Abandoned Crew Forced To Collect Rain Water To Survive

Luis Alberto Veloso is one of four abandoned seafarers on board the Togo-flagged MV Onda who has gone one year without pay. The ship and its crew are abandoned in the port of Douala, Cameroon by Amin Shipping, a company with a history of not paying its crew.

Togo-flagged MV Onda

“I have been working on this ship since 4 December 2019,” the seafarer says on video. “After a voyage to Niger, we were lucky enough to earn a month’s salary. After that, as of now, we haven’t received any salary.”

Shipowner Mohamed Amin of Amin Shipping Company in Lebanon claims he is paying the crew.

Four of the seven crew members allege their signatures on wage receipt documents have been forged. And they say the chief officer has been abusive.

“We are subjected to racist remarks – ‘f’g black people’,” one African seafarer claims was said towards some of the crew, providing photo evidence of the officer’s written slurs.

“The shipowner has no desire to pay our salaries,” he wrote, adding he has not been able to pay his rent at home. “We are tired. We don’t even have credit for phone calls.”

The crew called on the International Transport Workers’ Federation (ITF) for help in September last year. But all correspondence with the ship owner over the last four months has proved futile.

Union representatives boarded the vessel and confirmed breaches of the Maritime Labour Convention. Seafarers were cooking fish on wood fires on deck and collecting rain water to survive. The ITF has had to step in and provide emergency provisions to the crew twice.

“The owner continues to make all kinds of excuses and the flag state is failing to stand up to its responsibilities,” says Steve Trowsdale, ITF Inspectorate Coordinator. “He just keeps fobbing us off.”

Crew-on-board-the-MV-Onda-have-been-forced-to-cook-fish-on-wood-fires-and-collect-rain-water

Amin has written he was unable to transfer money from Lebanon due to economic crisis and Covid-19. He says he has flown to Cameroon to pay the crew.

“Ur people here knows if we are providing vsl [vessel] with food and water and gaz oil,” Amin wrote to the ITF in January, denying any wage theft or forgery.

“Before yesterday advanced the crew with some cash as we did also last 10 days,” he added via email to the ITF. “Soo guess u have to refresh ur information.

Trowsdale is concerned that Amin is paying for ship repairs and suspects the owner is trying to fix the vessel so he can move it or sell it.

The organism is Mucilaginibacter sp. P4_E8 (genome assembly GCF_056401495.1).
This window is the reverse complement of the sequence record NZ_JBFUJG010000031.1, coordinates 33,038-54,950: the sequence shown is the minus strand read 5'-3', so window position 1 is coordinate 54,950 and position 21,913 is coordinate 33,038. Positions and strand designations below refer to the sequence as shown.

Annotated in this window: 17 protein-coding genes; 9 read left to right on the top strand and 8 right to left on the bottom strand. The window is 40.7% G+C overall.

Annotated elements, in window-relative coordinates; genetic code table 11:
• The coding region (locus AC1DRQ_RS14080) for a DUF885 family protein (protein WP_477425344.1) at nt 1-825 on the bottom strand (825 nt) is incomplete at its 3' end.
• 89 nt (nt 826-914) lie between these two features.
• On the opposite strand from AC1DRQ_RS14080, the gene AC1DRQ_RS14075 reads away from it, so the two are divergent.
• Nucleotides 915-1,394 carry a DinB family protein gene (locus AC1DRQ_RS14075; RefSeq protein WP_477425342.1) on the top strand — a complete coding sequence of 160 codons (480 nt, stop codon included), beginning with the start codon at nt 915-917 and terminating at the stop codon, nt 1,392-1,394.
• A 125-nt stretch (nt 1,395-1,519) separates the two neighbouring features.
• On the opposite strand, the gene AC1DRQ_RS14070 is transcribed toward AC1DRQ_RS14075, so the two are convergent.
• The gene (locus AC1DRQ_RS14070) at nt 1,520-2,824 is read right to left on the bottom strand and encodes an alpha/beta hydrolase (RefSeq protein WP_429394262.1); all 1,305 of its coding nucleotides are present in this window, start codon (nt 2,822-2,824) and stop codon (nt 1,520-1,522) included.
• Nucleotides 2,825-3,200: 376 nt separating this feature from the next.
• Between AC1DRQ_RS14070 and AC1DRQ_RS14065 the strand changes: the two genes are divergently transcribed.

Veloso and the other seafarers on the MV Onda want off. Three of them live locally, but they know once they leave the vessel and it sails their chances of getting their outstanding wages is next to none. Amin has just paid some $1600 in cash to the four seafarers, but they are still owed wages.

Provisions-are-low-on-board-the-MV-Onda.-The-ITF-has-had-to-step-in-and-provide-emergency-provisions-to-the-crew-twice

In correspondence with the shipowner, the register of Togo demanded proof of any payment of crew wages and provisions. They called to account the owners over falsification of the ship’s insurance and classification, with the ITF reporting the crew abandonment to the International Labour Organization. But the flag state has yet to make good on its promise of 25 September to suspend or expel the vessel from its register.

Trowsdale says the Togolese register has failed to do its job.

“This vessel has sailed with no insurance and no classification during the past few years, why have they not taken action on this, and why have they not acted to support the seafarers on board?” asks Trowsdale.

He said it was left to the ITF to first uncover the MV Onda’s fraudulent paperwork. The ship’s papers list Al-Bahrain Insurance in Lebanon as its P&I insurers, but they confirmed that they have not provided insurance for the vessel since 2016. Vessel paperwork citing International Naval Surveys Bureau as its classification also did not hold up.

Amin claims there are no seafarers on board, only watchmen who have no certification or seamen’s books. But the ITF have verified the four crew are, in fact, qualified seafarers.

The current case of exploitation is not the first time seafarers employed on the MV Onda have had to report the shipowner for crew abuse. In December 2018, Indian crew on board the Onda said they were denied pay and rations. One seafarer, Mohammed Jubeen Khan, told media Amin refused to pay their salary for 18 months. Like Veloso, Khan’s crew-mates were forced to collect rain water to survive. When they refused to leave the ship without their pay, Amin threatened to have them imprisoned.

Once more, a crew on board the MV Onda are determined to take a stand against Amin Shipping.

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Source: Marine Insight

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